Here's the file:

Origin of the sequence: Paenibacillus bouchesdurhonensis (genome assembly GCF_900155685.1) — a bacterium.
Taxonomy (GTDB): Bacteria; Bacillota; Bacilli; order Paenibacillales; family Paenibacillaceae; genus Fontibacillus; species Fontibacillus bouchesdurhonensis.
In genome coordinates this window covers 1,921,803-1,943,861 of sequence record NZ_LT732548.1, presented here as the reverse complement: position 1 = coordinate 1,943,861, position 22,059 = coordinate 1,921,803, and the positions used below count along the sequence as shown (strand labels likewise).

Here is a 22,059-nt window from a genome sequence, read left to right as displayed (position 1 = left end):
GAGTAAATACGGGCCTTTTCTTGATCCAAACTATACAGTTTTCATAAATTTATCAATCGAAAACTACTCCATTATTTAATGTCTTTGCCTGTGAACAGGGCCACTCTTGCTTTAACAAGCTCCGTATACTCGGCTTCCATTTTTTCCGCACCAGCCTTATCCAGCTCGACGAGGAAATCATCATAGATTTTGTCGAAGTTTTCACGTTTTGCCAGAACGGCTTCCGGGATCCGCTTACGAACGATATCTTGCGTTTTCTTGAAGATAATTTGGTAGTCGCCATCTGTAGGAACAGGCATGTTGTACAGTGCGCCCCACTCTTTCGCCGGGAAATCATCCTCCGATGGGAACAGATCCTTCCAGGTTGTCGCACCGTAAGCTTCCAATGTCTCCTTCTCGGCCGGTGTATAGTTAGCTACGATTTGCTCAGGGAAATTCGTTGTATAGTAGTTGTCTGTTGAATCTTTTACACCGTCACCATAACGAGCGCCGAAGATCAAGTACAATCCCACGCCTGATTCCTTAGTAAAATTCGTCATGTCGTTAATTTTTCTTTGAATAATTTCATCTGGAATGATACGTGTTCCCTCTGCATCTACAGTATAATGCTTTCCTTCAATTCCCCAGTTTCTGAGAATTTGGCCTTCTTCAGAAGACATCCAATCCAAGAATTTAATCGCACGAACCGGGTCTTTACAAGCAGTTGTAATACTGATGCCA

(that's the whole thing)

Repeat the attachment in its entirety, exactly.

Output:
Origin of the sequence: Paenibacillus bouchesdurhonensis (genome assembly GCF_900155685.1) — a bacterium.
Taxonomy (GTDB): Bacteria; Bacillota; Bacilli; order Paenibacillales; family Paenibacillaceae; genus Fontibacillus; species Fontibacillus bouchesdurhonensis.
In genome coordinates this window covers 1,921,803-1,943,861 of sequence record NZ_LT732548.1, presented here as the reverse complement: position 1 = coordinate 1,943,861, position 22,059 = coordinate 1,921,803, and the positions used below count along the sequence as shown (strand labels likewise).

Here is a 22,059-nt window from a genome sequence, read left to right as displayed (position 1 = left end):
GAGTAAATACGGGCCTTTTCTTGATCCAAACTATACAGTTTTCATAAATTTATCAATCGAAAACTACTCCATTATTTAATGTCTTTGCCTGTGAACAGGGCCACTCTTGCTTTAACAAGCTCCGTATACTCGGCTTCCATTTTTTCCGCACCAGCCTTATCCAGCTCGACGAGGAAATCATCATAGATTTTGTCGAAGTTTTCACGTTTTGCCAGAACGGCTTCCGGGATCCGCTTACGAACGATATCTTGCGTTTTCTTGAAGATAATTTGGTAGTCGCCATCTGTAGGAACAGGCATGTTGTACAGTGCGCCCCACTCTTTCGCCGGGAAATCATCCTCCGATGGGAACAGATCCTTCCAGGTTGTCGCACCGTAAGCTTCCAATGTCTCCTTCTCGGCCGGTGTATAGTTAGCTACGATTTGCTCAGGGAAATTCGTTGTATAGTAGTTGTCTGTTGAATCTTTTACACCGTCACCATAACGAGCGCCGAAGATCAAGTACAATCCCACGCCTGATTCCTTAGTAAAATTCGTCATGTCGTTAATTTTTCTTTGAATAATTTCATCTGGAATGATACGTGTTCCCTCTGCATCTACAGTATAATGCTTTCCTTCAATTCCCCAGTTTCTGAGAATTTGGCCTTCTTCAGAAGACATCCAATCCAAGAATTTAATCGCACGAACCGGGTCTTTACAAGCAGTTGTAATACTGATGCCA